Tufted Duck – 2003-07 breeding

Aythya fuligula – HWYADEN GOPOGWinter visitor and passage migrant.

Comparison with previous atlas:

1984-882003-07
Breeding confirmed1
Breeding probable3
Breeding possible1
No of tetrads occupied05 (of 490)
Percentage of tetrads1%

In the breeding season tufted ducks favour lowland fresh waters of moderate depths in the range two to five metres.

In Pembrokeshire, a wild bird bred with a captive one in 1988 but a fully wild pair hatched young at Marloes Mere in 1996 and again in 1997 and 1999. None were found breeding during the 1984-88 survey but in the 2003-07 period a pair produced a brood at Skomer in 2005 and again in 2006 and 2007. Probable breeding was also registered at Marloes Mere, Bosherston and Rosebush Reservoir with breeding season presence noted near St Davids.

Rees, et al. 2008, Atlas of Breeding Birds in Pembrokeshire 2003-07. Pembrokeshire Bird Group.

More about the Tufted Duck in Pembrokeshire

Red-legged Partridge – 2003-07 breeding

Alectoris rufa – PETRISEN GOESGOCH – Artificially maintained

Comparison with previous atlas:

1984-882003-07
Breeding confirmed45
Breeding probable18
Breeding possible12
No of tetrads occupied5 (of 478)25 (of 490)
Percentage of tetrads1.1%5.1%

The county population of red-legged partridge is sustained by annual releases for the purpose of shooting. Those birds which survive the shooting season are able to breed but it is doubtful that a self sustaining population would endure without further releases. Comparing the results of the two surveys indicates a fivefold increase but in the absence of information on the scale of releases, which appears to be unregulated, it is impossible to meaningfully interpret these findings.

Rees, et al. 2008, Atlas of Breeding Birds in Pembrokeshire 2003-07. Pembrokeshire Bird Group.

More about the Red-legged Partridge in Pembrokeshire

Grey Partridge – 2003-07 breeding

Perdix perdixPetrisenArtificially maintained

Comparison with previous atlas:

1984-882003-07
Breeding confirmed62
Breeding probable1
Breeding possible13
No of tetrads occupied8 (of 478)5 (of 490)
Percentage of tetrads1.7% 1%

Considered to be fairly common in Pembrokeshire at the end of the 19th century, the grey partridge was in decline by the middle of the 20th century. By the time of the 1984-88 survey it was barely hanging on, surviving only because of additional birds released for shooting. The position remained precarious at the time of the 2003-07 survey and it is doubtful that a self sustaining population existed. Most modern farming practices produce conditions which do not suit Grey Partridges.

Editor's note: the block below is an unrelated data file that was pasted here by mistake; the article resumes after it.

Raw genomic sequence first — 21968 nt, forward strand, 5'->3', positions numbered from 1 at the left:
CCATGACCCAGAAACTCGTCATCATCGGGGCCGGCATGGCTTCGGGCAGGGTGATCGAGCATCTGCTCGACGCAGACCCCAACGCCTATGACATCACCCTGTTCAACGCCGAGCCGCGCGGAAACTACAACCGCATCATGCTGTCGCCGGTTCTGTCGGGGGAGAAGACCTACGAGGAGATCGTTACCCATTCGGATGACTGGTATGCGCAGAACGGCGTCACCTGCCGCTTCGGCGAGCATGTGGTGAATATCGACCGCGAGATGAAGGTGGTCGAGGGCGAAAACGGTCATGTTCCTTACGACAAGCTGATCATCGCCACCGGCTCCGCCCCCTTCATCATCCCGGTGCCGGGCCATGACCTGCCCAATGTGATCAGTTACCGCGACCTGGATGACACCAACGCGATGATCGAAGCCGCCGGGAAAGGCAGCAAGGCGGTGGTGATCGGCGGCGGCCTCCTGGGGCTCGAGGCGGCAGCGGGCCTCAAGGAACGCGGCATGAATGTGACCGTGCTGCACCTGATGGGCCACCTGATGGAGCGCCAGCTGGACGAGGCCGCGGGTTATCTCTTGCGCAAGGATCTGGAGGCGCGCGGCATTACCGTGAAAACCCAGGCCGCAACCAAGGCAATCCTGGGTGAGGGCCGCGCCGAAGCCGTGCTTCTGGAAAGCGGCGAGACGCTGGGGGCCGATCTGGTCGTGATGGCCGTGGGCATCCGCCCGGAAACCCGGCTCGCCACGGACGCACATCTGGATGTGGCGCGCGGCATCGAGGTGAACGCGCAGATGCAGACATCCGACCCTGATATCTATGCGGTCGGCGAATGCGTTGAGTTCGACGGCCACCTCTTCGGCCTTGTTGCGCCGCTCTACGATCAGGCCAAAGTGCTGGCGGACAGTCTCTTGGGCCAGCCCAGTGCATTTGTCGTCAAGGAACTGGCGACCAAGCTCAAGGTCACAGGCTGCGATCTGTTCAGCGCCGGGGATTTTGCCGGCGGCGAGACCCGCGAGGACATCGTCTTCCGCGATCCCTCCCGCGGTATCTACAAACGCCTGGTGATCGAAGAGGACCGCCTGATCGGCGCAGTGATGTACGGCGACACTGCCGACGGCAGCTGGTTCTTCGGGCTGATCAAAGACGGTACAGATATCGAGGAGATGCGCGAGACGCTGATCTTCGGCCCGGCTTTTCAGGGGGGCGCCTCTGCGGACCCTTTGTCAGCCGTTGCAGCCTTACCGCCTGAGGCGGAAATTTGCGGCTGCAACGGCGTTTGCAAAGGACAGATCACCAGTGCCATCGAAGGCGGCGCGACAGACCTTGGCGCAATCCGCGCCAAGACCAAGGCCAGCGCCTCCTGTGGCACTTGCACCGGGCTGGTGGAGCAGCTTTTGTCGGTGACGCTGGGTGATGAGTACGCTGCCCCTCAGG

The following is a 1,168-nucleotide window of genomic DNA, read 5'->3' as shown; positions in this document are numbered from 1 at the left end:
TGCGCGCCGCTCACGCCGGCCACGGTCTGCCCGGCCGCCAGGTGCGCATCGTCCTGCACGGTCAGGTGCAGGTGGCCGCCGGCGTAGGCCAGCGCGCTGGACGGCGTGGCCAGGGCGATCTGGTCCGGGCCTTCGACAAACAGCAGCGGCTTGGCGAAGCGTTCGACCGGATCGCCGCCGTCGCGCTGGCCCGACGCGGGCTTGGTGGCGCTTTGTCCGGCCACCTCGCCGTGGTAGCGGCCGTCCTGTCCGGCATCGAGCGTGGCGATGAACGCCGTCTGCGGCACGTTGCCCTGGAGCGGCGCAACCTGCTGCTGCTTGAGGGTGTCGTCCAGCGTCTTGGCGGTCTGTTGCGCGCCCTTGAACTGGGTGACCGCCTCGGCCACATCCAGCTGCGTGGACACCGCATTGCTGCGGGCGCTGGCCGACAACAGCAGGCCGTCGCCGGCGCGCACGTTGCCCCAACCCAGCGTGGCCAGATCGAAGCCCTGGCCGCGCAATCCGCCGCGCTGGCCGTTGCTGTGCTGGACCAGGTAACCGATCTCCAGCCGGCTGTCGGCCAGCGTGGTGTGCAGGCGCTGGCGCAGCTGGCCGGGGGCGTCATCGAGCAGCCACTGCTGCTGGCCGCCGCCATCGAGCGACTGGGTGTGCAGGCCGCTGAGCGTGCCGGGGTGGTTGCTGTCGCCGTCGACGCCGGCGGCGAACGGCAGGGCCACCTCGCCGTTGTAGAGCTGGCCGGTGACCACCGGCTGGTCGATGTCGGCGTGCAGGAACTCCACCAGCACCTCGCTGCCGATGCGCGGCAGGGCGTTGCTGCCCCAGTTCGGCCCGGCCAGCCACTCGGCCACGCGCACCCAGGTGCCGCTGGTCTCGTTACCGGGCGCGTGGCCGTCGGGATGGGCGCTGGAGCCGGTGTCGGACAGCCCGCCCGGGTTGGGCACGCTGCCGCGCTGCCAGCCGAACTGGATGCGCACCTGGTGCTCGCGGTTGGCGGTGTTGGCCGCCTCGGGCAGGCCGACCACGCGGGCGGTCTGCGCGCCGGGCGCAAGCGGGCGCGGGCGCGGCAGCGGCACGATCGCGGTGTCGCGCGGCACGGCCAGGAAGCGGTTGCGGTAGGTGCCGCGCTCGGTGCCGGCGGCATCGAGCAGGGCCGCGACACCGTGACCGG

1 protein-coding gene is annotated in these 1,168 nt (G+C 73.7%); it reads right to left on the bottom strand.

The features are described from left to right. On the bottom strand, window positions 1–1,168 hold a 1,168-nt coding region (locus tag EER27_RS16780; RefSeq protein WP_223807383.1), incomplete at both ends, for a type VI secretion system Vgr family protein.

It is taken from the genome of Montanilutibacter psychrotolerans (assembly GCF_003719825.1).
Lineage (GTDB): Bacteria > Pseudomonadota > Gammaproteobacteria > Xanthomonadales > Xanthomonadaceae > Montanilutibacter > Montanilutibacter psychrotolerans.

Rees, et al. 2008, Atlas of Breeding Birds in Pembrokeshire 2003-07. Pembrokeshire Bird Group.

More about the Grey Partridge in Pembrokeshire

Quail – 2003-07 breeding

Coturnix coturnixSofliarSummer visitor, erratic breeder.  Not recorded from January to March, or in November

Comparison with previous atlas:

1984-882003-07
Breeding confirmed1
Breeding probable711
Breeding possible1
No of tetrads occupied8 (of 478)12 (of 490)
Percentage of tetrads1.7%2.5%

Small numbers of quail are detected in Pembrokeshire most summers. Usually they are located by call, only rarely are nests found and most probably do not attempt to breed. The number registered during the two five year surveys are typical of the normal level and pattern of occurrence in the county. Greater numbers are encountered during infrequent “invasion years”.  The last time this was experienced was in 1989 when at least 80 were recorded and both eggs and young were found.

Rees, et al. 2008, Atlas of Breeding Birds in Pembrokeshire 2003-07. Pembrokeshire Bird Group.

More about the Quail in Pembrokeshire

Pheasant – 2003-07 breeding

Phasianus colchicus – FFESANT – Breeding resident

Map produced by the West Wales Biodiversity Information Centre

Comparison with previous atlas:

1984-882003-07
Breeding confirmed6329
Breeding probable103225
Breeding possible8854
No of tetrads occupied254 (of 478)308 (of 490)
Percentage of tetrads53.1%62.9%

The Pheasant is an Oriental species which was introduced into Pembrokeshire about 1586, and has since naturalised. Considerable numbers are reared and released each year for shooting purposes and this has been the case for many years. Some have survived the shooting seasons to breed in a wild state and this is the population which the local surveys have attempted to assess.

The 2003-07 survey found there had been a 21% increase in distribution since 1984-88, suggesting there were about 1,630 nests by the end of 2007 compared to 1,350 in 1988, using the mean of the estimate ranges. This is expressed as nests rather than pairs as male Pheasants habitually have several mates. They were absent from the higher parts of the Preseli Hills during both surveys.